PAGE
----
Individual Skills and Drills in the Option Practice (OL)
In my previous posts we have discussed more group and team practice concepts. I wanted to take the time to circle back and discuss individual skills and fundamentals that are essential in preparing players for option football. Let’s start by discussing offensive line fundamentals.
Stance and alignment are big starting points for teaching OL play. Stance should be shoulder width apart and as we begin to teach stance, we ask our lineman to jump up, on the whistle, and land and look at their feet. Typically, body dynamics create a shoulder width landing area for their feet and this becomes a great starting point when teaching stance. As we continue in teaching alignment, we instruct the players that there should be a small stagger of heel to instep between the feet with the inside foot furthest back. The next alignment is the player’s inside hand is down as it relates to which side of ball he is positioned. For example, a right guard would have his left foot back and his left hand down, like a defensive line stance in the fact that the butt is above the shoulders, forming a good “Z” bend power angle in the body with the heels slightly off the ground.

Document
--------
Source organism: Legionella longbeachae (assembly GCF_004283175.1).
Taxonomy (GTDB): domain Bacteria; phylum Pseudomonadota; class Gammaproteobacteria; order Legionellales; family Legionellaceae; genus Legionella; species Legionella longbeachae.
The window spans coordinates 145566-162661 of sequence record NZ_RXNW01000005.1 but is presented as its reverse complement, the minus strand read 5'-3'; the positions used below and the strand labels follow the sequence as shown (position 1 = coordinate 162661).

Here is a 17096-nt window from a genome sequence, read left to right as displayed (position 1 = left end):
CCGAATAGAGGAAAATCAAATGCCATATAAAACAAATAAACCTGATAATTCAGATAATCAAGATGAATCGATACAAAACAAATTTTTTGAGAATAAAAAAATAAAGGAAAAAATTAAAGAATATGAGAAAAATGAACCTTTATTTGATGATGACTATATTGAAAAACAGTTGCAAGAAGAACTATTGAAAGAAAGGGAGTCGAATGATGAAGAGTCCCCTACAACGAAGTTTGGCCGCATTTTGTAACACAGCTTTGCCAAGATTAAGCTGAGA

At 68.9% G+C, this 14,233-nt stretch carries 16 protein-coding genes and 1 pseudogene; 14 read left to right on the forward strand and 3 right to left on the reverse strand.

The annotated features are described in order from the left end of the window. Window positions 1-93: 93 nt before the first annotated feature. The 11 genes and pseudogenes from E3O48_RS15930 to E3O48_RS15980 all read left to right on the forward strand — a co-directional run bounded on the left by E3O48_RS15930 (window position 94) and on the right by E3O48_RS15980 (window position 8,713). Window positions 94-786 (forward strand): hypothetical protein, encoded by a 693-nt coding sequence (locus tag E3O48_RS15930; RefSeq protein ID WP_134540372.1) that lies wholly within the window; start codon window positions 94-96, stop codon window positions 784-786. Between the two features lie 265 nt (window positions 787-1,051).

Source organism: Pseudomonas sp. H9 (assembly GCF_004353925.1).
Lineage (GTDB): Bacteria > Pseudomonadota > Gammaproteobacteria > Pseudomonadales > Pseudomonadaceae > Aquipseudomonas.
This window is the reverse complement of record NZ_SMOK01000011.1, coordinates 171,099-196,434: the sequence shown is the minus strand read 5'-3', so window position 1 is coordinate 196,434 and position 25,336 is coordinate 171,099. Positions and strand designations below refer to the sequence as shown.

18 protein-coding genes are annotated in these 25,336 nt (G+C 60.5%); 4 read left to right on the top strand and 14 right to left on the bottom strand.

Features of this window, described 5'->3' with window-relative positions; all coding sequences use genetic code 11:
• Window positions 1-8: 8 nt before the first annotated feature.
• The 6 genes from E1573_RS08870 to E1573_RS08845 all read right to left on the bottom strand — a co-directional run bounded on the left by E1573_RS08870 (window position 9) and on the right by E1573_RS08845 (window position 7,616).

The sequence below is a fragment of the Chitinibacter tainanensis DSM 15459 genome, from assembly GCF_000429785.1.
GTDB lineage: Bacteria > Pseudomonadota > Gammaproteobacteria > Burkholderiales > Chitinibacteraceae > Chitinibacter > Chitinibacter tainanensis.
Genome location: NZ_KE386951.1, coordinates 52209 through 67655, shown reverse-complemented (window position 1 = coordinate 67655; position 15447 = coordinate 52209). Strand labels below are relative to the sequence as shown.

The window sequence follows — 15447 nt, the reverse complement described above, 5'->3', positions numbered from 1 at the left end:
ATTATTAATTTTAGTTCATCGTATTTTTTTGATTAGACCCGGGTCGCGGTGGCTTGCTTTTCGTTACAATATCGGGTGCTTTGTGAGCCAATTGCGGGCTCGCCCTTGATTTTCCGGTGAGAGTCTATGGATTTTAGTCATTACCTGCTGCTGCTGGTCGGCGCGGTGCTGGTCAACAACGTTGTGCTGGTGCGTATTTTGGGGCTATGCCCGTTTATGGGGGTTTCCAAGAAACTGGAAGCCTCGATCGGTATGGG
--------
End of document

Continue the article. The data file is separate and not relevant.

Alignments, or depth of the lineman in relation to the ball, are also critical in successful scooping and one-on-one blocking. We want to align the offensive lineman’s helmet on the centers hip, because as most state rules indicate that he becomes a lineman only when an offensive lineman’s helmet breaks the plane of the center’s hip. With this alignment, the player is in an optimal position to allow for proper scooping angles as well as angles for proper explosion when a covered offensive lineman must single block a defensive lineman. The final aspect of positioning deal with offensive line splits, which are critical in option football. We utilize a 3-foot split between all lineman from the center out. These splits allow us create vertical rush lanes and horizontal width for our B Back to be successful.
Step Progressions are Indy drills that emphasize a player’s first steps and the rolling the backside knee of an offensive lineman to the ground. These initial steps utilize the power angle created after the first up and over step on a base block. As we teach, we want to emphasize pushing the knee down towards the ground to load the hamstring and hips so it is easier to explode through a defender on the second step. These are great drills to do on a board and under a chute, if you have one.